There is no such thing as a Twitter Strategy but you should have clear expectations for your corporate Twitter profile


I'm amazed at the frequency with which I come across people discussing their Twitter Strategy, or their Facebook Strategy. Contrast this with offline terminology... we never talk about a Press Release Strategy or a Features Tracking Strategy.

Twitter and Facebook et al are one of many channels or platforms through which we wish to engage stakeholders in conversation. The strategy, then, is the plan we set ourselves for our use of social media to achieve our business objectives.

The strategy is constructed to meet our objectives and is informed by deep insight into best practice application of social media.

The strategy sets out the framework for our current and future adoption of social Web channels, platforms, services and gizmos. It helps us work out which of these to adopt and how they might work together. It describes the over-arching ethos and policies for social media use, organisation-wide, and clearly articulates how success is to be gauged, month in and month out.

There is no such thing as Twitter Strategy, and if you think there is then you are Twittering for Twitter's sake and not for business success.

But back to the corporate Twitter profile, by which I mean... @companyname or @brandname.

If I ask you to think about the last conversation you had, what comes to mind? Was it interesting? Did it leave a lasting impression? You will recall the characteristics of the other person or persons.

But it is always people. Try it, although perhaps you don't need to! Ask everyone you come in to contact with today about the last conversation they had, and see how many of them say "Yes, wow, great chat with brandname at lunch". They will say "John" or "Jane" but never "Levi" or "Porsche" or "Dell" or "Accenture".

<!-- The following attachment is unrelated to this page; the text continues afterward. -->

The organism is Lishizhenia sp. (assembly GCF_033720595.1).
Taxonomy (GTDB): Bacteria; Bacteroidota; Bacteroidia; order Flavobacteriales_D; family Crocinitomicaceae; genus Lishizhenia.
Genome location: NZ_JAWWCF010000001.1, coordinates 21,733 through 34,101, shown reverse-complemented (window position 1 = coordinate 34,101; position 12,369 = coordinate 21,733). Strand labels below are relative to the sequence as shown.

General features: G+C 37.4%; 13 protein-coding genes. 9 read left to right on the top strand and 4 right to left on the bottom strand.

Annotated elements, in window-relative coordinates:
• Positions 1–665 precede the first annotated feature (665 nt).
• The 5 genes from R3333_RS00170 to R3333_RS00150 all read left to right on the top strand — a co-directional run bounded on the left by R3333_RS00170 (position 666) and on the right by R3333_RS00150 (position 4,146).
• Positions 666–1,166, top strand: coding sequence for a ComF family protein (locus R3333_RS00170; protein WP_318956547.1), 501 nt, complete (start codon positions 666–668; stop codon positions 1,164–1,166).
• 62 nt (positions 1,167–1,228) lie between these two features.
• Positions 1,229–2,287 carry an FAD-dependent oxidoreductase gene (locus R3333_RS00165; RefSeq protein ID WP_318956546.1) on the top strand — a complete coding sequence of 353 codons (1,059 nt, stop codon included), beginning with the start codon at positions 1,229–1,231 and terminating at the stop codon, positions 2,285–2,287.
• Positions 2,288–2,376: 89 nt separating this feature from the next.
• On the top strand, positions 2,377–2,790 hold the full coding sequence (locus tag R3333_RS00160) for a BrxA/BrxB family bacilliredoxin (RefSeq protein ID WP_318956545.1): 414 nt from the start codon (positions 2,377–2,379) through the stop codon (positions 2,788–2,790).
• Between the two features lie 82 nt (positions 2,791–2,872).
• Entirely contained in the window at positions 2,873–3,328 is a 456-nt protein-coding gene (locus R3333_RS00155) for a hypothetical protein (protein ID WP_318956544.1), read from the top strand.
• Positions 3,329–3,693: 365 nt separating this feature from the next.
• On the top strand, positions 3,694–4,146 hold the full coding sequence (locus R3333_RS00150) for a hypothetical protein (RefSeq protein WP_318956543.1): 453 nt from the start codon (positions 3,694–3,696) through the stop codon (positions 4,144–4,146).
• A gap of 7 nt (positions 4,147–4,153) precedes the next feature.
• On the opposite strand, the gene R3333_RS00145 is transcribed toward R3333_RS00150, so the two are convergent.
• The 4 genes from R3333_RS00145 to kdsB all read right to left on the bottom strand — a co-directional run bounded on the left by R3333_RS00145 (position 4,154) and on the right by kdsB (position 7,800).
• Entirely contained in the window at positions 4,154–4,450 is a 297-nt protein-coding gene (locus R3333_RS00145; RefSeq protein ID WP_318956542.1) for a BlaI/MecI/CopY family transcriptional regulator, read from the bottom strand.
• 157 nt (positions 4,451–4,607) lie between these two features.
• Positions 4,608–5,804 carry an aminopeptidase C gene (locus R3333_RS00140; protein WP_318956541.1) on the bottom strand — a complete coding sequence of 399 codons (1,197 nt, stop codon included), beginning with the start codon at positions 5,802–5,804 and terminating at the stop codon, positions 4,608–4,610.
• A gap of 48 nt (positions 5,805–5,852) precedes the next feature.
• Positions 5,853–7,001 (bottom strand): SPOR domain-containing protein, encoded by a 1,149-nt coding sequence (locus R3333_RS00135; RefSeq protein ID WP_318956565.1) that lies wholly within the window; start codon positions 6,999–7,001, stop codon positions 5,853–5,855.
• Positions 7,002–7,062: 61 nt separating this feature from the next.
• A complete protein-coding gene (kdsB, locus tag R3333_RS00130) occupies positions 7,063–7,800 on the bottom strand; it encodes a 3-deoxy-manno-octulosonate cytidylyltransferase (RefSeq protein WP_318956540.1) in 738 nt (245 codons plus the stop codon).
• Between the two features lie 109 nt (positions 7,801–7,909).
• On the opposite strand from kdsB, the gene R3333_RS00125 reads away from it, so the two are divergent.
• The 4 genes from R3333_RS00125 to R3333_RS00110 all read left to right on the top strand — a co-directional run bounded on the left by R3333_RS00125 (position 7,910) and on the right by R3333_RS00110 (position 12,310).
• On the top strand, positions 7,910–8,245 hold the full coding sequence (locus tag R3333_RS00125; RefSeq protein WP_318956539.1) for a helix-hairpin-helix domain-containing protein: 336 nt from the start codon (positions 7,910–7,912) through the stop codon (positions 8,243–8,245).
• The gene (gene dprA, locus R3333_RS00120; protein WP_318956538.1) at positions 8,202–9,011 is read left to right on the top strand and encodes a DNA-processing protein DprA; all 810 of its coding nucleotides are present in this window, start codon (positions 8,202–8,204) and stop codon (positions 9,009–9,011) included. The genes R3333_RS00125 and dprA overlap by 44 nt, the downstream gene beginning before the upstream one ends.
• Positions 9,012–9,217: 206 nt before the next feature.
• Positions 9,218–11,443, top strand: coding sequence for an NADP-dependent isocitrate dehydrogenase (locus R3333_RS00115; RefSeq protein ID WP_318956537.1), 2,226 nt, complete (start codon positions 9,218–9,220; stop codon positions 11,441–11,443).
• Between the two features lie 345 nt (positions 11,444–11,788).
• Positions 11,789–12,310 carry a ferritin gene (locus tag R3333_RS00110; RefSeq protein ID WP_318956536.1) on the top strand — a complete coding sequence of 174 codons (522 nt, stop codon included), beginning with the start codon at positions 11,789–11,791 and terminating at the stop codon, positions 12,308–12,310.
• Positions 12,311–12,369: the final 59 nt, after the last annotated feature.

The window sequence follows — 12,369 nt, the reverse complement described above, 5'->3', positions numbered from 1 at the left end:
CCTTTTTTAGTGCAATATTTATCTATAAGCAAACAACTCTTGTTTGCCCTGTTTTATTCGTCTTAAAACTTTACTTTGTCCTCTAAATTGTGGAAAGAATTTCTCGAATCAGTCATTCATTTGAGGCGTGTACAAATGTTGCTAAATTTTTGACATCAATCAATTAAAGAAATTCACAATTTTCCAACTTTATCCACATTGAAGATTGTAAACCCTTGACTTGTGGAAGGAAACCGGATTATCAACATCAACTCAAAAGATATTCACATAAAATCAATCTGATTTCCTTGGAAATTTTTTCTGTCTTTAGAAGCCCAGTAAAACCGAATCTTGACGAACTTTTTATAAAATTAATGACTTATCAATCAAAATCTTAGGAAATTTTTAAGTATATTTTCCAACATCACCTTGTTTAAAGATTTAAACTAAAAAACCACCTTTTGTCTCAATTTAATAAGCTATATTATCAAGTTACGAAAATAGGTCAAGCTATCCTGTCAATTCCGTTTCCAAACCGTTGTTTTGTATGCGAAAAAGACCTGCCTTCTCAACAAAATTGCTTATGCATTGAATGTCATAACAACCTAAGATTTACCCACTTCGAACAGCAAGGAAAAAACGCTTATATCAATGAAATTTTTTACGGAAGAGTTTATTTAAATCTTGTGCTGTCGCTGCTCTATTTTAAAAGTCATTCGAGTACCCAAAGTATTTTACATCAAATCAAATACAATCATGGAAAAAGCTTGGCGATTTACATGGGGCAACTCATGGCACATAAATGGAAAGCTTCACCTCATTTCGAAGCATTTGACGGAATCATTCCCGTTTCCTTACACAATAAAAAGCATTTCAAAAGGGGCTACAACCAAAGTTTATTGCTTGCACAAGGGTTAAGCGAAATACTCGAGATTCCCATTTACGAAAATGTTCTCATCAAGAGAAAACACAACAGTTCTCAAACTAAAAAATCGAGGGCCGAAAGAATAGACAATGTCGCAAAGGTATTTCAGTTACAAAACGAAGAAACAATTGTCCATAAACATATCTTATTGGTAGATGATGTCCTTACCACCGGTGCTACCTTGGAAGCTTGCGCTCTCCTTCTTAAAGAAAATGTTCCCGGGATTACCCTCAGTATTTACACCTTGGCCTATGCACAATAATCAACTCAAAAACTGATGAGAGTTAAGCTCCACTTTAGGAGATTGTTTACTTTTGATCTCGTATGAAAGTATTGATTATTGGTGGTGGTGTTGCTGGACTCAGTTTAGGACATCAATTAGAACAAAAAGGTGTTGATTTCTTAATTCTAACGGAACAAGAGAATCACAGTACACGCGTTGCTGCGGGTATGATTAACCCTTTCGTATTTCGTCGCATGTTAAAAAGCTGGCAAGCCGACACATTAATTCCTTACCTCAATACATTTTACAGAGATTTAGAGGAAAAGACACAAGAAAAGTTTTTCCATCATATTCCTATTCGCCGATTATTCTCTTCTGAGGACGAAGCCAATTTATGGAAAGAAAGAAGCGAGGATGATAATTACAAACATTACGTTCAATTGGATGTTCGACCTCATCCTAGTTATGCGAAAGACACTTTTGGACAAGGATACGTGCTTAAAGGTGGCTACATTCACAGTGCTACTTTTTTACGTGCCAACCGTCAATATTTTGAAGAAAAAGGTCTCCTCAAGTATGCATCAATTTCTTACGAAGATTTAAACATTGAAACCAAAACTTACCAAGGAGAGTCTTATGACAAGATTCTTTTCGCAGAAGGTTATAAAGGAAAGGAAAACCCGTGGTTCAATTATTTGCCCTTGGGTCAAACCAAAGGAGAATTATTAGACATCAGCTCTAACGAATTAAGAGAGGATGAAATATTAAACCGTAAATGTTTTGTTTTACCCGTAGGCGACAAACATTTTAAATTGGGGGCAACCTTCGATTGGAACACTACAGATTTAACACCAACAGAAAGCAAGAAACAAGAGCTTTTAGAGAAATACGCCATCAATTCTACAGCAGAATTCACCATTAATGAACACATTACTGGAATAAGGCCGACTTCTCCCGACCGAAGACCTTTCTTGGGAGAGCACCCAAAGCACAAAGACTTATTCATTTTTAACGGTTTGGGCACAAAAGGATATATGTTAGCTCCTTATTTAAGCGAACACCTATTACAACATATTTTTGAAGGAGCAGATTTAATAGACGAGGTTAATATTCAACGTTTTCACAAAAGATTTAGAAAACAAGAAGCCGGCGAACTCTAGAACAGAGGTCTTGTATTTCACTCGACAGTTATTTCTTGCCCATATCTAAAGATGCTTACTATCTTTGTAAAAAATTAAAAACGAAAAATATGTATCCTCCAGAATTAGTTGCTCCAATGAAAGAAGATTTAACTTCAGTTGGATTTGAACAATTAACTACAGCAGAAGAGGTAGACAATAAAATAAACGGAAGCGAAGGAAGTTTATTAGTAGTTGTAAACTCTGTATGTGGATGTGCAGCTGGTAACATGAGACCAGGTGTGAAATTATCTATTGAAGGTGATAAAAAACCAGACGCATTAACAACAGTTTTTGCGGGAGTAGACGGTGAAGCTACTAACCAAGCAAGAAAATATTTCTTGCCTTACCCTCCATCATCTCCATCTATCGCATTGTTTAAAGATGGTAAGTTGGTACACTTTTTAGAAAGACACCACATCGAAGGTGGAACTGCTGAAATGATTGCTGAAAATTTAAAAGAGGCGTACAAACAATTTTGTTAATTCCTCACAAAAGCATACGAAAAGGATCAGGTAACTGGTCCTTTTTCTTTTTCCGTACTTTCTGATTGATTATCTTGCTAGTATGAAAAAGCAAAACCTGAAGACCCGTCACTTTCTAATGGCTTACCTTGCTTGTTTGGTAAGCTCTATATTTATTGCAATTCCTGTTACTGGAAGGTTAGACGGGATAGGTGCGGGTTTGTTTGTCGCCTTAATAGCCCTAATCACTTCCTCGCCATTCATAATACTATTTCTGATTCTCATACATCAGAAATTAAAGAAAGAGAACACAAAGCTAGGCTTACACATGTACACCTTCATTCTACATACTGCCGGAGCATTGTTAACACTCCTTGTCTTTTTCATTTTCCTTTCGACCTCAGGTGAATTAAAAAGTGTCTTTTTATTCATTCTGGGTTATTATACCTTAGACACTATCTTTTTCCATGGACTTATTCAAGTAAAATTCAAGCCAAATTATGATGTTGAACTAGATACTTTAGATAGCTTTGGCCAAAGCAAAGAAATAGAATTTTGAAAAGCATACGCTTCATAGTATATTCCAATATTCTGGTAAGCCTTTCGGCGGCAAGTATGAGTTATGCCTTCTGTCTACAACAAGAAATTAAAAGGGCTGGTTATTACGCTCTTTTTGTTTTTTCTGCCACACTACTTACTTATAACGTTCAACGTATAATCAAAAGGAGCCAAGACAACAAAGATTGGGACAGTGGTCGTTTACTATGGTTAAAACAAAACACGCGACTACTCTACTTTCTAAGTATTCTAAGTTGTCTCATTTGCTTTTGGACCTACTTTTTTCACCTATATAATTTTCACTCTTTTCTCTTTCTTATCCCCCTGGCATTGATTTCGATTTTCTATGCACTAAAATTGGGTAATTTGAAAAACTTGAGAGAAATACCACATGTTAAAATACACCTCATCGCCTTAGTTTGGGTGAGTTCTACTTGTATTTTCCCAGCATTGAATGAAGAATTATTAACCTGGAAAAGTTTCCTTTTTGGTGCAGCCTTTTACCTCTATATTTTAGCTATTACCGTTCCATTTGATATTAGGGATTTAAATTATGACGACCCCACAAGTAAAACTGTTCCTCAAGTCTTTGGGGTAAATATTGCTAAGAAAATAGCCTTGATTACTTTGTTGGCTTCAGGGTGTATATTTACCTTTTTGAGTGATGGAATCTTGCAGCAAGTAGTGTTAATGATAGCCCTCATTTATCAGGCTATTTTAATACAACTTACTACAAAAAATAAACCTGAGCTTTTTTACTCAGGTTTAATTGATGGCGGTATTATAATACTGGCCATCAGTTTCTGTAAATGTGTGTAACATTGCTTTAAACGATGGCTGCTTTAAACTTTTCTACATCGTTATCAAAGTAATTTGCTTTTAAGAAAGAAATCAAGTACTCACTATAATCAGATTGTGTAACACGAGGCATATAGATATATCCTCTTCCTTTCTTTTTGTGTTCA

Does this mean there is no place for @companyname and @brandname?


In many ways, although this is not a bullet proof assertion, Twitter is everything RSS aspired to be (at least for human use). It is simple, universally easy to create and delightfully simple to follow. The corporate Twitter profile is, then, a nifty way for Web-savvy and interested parties to keep abreast of your news.

As it stands, this approach is more monologue than the dialogue to which we all aspire, so we can't stop here.

Now, if you have some passionate social media trained members of your BrandX team, let's call them @john and @jane, your corporate Twitter profile @brandx should aim to direct followers looking to have a chat with real people such as John and Jane. Each Twitter profile should then refer to and converse with eachother.

This isn't rocket science; in fact it's much the same as real life, which of course makes sense when you consider that mankind hasn't undergone some kind of rapid evolution or psychological metamorphosis just because we have the Web or Skype or Twitter. In the pre-social Web days I might end up talking with John because I was a BrandX customer. The brand brought us together but the conversation, the dialogue, the interaction was person-to-person.

And it still is.